by Daniel Trombly and Robert Caruso
The battlefield exploits of Joint Special Operations Command have figured highly in its rise to prominence. From the “industrial-scale killing machine” forged during the Iraqi surge to the raid which killed Osama bin Laden, the lethal competence of JSOC is not wanting for acclaim. Critical, though, to these successes, has been the rise of new techniques in intelligence gathering, analysis, and exploitation. In 2007, unbeknownst to the rest of the intelligence community, a revolutionary event occurred: intelligence, gathered after the conclusion of a successful raid in Sinjar was being shared – with virtually no strings attached – with the West Point’s Combating Terrorism Center, in collaboration with Palantir Technologies and the wider intelligence community.
The dissemination of the Sinjar raid’s so-called “al Qaeda rolodex” was in large part the brainchild of CTC’s Michelle Malvesti and then Brig. Gen. Michael T. Flynn. It was to be a model implementation of Flynn’s most well-known concept – F3EAD: Find, Fix, Finish, Exploit, Analyze, Disseminate. For Flynn, it was not enough for JSOC to be lethally effective in tactical engagements, it could only compound on those successes by effectively analyzing and disseminating information in collaboration with the rest of the military and intelligence community. This Tuesday, Lt. Gen. Flynn was nominated to become director of the Defense Intelligence Agency. The placement of someone like Flynn, whose star has only risen since his time in JSOC and CENTCOM, in an otherwise unglamorous position like DIA director might be mystifying, unless he had the confidence of the administration and his counterparts to revitalize the organization.
Critically, the DIA has responsibility for the entire Defense Department’s human intelligence network. However, in the bureaucratic fray within the intelligence community, the DIA’s reputation has often been associated with the minutiae of force structure analysis and puzzling over signals, technical, and imagery intelligence. This is, in part, due to the wide array of intelligence duties the DIA has been tasked with, including, but not limited to, the National for Medical Intelligence, the Missile and Space Intelligence Center, and the Defense Intelligence Support Center, currently under construction. The often unwieldy bureaucracy has made human intelligence gathering and exploitation a lower priority for the agency. In practice, aside from the Tactical HUMINT Teams, DIA does not often focus on collecting actionable human intelligence, but delegates these tasks and their supervision to relevant services’ military intelligence elements. With Flynn running the DIA – Senate confirmation pending, of course – it is unlikely that the agency will retain a background or passive role.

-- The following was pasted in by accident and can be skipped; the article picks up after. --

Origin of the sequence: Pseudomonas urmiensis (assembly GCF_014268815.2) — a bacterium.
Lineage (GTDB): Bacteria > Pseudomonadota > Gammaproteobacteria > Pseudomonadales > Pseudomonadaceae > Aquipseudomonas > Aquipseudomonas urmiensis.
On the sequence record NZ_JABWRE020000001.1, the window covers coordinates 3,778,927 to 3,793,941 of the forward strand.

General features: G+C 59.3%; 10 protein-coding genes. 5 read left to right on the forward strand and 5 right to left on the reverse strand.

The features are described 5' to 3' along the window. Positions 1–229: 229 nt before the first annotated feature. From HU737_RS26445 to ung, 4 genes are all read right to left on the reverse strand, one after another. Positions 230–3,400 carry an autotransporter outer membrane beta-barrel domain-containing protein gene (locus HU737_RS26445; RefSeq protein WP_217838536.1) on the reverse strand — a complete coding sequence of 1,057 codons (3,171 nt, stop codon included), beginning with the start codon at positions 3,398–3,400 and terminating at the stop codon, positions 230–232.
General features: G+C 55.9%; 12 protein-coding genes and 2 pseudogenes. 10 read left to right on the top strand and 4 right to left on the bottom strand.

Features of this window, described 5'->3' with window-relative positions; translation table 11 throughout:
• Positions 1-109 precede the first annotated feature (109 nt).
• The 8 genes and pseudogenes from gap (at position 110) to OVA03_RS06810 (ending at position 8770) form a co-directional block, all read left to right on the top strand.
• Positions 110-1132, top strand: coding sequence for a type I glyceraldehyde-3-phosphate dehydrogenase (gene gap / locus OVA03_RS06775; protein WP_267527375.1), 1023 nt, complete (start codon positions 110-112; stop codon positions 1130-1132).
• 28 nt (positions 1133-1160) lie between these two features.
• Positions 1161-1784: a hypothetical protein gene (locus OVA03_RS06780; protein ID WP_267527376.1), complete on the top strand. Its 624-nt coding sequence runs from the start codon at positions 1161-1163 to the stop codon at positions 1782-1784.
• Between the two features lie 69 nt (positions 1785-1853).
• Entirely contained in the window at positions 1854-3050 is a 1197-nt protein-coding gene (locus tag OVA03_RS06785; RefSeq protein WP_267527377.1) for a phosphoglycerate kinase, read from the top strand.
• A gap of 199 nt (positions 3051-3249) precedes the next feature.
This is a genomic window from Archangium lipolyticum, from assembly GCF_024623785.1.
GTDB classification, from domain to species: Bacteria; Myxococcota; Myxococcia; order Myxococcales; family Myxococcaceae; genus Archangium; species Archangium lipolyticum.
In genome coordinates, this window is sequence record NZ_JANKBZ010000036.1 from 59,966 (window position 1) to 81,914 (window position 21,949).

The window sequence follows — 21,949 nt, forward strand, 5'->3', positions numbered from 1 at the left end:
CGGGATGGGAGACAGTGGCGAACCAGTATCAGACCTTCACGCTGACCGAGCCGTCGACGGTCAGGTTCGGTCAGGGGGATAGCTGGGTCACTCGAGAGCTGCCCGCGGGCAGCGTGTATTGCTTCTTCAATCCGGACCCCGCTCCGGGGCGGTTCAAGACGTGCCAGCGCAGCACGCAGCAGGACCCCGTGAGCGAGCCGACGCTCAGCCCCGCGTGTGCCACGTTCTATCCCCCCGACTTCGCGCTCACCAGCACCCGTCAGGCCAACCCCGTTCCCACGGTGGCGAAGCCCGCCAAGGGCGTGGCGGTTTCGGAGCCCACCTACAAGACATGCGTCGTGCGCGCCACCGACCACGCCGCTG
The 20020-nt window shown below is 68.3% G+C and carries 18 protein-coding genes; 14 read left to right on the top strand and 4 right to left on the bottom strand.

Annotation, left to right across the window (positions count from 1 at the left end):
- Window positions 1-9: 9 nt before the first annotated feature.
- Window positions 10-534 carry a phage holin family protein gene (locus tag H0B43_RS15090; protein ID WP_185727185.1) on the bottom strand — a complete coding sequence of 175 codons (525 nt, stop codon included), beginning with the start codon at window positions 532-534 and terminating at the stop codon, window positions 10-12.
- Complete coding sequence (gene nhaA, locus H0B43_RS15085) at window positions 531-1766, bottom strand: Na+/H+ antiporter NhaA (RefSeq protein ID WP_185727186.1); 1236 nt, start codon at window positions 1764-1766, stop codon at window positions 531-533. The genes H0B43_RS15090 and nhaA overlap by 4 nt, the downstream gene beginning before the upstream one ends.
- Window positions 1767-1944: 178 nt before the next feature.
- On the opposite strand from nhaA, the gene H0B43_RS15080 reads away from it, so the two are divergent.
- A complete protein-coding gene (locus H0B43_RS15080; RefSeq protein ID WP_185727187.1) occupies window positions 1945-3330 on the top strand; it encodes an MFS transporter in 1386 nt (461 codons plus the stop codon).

Particularly given Flynn’s past enthusiasm for enhancing and leveraging human intelligence gathering capabilities, and increasing collaboration throughout the broader intelligence community, an overhaul of the Defense Department’s human intelligence capability is likely in the works. While it is too early to speculate in detail about what specific changes Flynn will bring to the DIA, his appointment marks an appropriate time to reflect on broader changes within the military, intelligence community and policymaking generally.
HUMINT and Collaboration
Despite media fascination with the rising use of remotely piloted vehicles and other fancy pieces of hardware, the more important shifts in intelligence gathering capabilities will likely come from changes in human intelligence gathering and the networking of intelligence and military assets capable of leveraging information garnered from across the arsenal of intelligence-gathering capabilities. While the quantitative advantages of new platforms and instruments for intelligence gathering are undoubtedly important, the most challenging problems will remain overcoming bureaucratic impediments to networked approaches generally.
The DIA is hardly a stranger to many of these tasks, and indeed has a mandate to perform many of them, but because the DIA must compete with both the CIA and the service branches of the military for resources, access, and authority, it has faced persistent obstacles to fulfilling its own charter. With the appointment of Flynn, changes are likely on the horizon.